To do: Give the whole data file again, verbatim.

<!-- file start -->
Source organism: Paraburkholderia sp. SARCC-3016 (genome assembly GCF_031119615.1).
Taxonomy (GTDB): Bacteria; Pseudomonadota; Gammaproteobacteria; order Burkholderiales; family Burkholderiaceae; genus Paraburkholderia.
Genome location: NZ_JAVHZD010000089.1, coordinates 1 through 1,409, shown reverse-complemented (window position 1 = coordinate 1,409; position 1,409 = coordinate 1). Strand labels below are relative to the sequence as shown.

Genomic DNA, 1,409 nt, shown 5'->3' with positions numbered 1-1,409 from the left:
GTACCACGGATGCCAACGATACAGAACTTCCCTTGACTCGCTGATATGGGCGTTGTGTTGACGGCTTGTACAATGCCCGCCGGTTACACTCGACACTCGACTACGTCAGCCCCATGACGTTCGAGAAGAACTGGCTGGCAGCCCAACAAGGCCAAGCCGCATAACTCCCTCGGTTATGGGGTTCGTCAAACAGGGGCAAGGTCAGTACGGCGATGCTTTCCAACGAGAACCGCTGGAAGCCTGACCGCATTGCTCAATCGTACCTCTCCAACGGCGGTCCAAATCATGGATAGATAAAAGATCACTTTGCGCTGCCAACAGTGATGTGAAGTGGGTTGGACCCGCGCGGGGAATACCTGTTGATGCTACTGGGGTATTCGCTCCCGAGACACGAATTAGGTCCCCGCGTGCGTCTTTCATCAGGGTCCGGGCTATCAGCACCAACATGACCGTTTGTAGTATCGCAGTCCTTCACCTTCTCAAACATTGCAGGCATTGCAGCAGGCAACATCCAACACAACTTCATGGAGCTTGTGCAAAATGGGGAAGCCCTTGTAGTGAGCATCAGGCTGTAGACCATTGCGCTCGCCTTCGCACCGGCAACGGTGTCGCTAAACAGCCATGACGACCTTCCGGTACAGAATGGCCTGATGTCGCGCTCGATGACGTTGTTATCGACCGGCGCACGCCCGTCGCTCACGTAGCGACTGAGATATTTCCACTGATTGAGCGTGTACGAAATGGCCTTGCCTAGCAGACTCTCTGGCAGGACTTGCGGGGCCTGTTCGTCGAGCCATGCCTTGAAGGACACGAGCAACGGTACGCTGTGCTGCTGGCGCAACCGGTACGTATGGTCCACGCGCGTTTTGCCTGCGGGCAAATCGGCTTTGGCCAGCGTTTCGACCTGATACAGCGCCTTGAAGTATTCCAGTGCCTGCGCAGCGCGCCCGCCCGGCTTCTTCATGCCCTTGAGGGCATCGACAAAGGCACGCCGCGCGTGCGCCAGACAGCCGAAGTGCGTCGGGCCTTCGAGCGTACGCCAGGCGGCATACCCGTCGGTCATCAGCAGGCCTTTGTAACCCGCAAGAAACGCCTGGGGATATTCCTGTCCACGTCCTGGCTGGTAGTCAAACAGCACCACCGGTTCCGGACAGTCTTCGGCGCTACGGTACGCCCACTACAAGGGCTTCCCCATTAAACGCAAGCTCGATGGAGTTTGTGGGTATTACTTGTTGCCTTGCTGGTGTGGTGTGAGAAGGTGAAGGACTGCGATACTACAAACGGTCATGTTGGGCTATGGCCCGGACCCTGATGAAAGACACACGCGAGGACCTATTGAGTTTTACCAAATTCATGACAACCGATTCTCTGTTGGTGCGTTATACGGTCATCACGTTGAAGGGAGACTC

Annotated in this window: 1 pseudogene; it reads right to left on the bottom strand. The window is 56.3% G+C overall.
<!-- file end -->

Source organism: Paraburkholderia sp. SARCC-3016 (genome assembly GCF_031119615.1).
Taxonomy (GTDB): Bacteria; Pseudomonadota; Gammaproteobacteria; order Burkholderiales; family Burkholderiaceae; genus Paraburkholderia.
Genome location: NZ_JAVHZD010000089.1, coordinates 1 through 1,409, shown reverse-complemented (window position 1 = coordinate 1,409; position 1,409 = coordinate 1). Strand labels below are relative to the sequence as shown.

Genomic DNA, 1,409 nt, shown 5'->3' with positions numbered 1-1,409 from the left:
GTACCACGGATGCCAACGATACAGAACTTCCCTTGACTCGCTGATATGGGCGTTGTGTTGACGGCTTGTACAATGCCCGCCGGTTACACTCGACACTCGACTACGTCAGCCCCATGACGTTCGAGAAGAACTGGCTGGCAGCCCAACAAGGCCAAGCCGCATAACTCCCTCGGTTATGGGGTTCGTCAAACAGGGGCAAGGTCAGTACGGCGATGCTTTCCAACGAGAACCGCTGGAAGCCTGACCGCATTGCTCAATCGTACCTCTCCAACGGCGGTCCAAATCATGGATAGATAAAAGATCACTTTGCGCTGCCAACAGTGATGTGAAGTGGGTTGGACCCGCGCGGGGAATACCTGTTGATGCTACTGGGGTATTCGCTCCCGAGACACGAATTAGGTCCCCGCGTGCGTCTTTCATCAGGGTCCGGGCTATCAGCACCAACATGACCGTTTGTAGTATCGCAGTCCTTCACCTTCTCAAACATTGCAGGCATTGCAGCAGGCAACATCCAACACAACTTCATGGAGCTTGTGCAAAATGGGGAAGCCCTTGTAGTGAGCATCAGGCTGTAGACCATTGCGCTCGCCTTCGCACCGGCAACGGTGTCGCTAAACAGCCATGACGACCTTCCGGTACAGAATGGCCTGATGTCGCGCTCGATGACGTTGTTATCGACCGGCGCACGCCCGTCGCTCACGTAGCGACTGAGATATTTCCACTGATTGAGCGTGTACGAAATGGCCTTGCCTAGCAGACTCTCTGGCAGGACTTGCGGGGCCTGTTCGTCGAGCCATGCCTTGAAGGACACGAGCAACGGTACGCTGTGCTGCTGGCGCAACCGGTACGTATGGTCCACGCGCGTTTTGCCTGCGGGCAAATCGGCTTTGGCCAGCGTTTCGACCTGATACAGCGCCTTGAAGTATTCCAGTGCCTGCGCAGCGCGCCCGCCCGGCTTCTTCATGCCCTTGAGGGCATCGACAAAGGCACGCCGCGCGTGCGCCAGACAGCCGAAGTGCGTCGGGCCTTCGAGCGTACGCCAGGCGGCATACCCGTCGGTCATCAGCAGGCCTTTGTAACCCGCAAGAAACGCCTGGGGATATTCCTGTCCACGTCCTGGCTGGTAGTCAAACAGCACCACCGGTTCCGGACAGTCTTCGGCGCTACGGTACGCCCACTACAAGGGCTTCCCCATTAAACGCAAGCTCGATGGAGTTTGTGGGTATTACTTGTTGCCTTGCTGGTGTGGTGTGAGAAGGTGAAGGACTGCGATACTACAAACGGTCATGTTGGGCTATGGCCCGGACCCTGATGAAAGACACACGCGAGGACCTATTGAGTTTTACCAAATTCATGACAACCGATTCTCTGTTGGTGCGTTATACGGTCATCACGTTGAAGGGAGACTC

Annotated in this window: 1 pseudogene; it reads right to left on the bottom strand. The window is 56.3% G+C overall.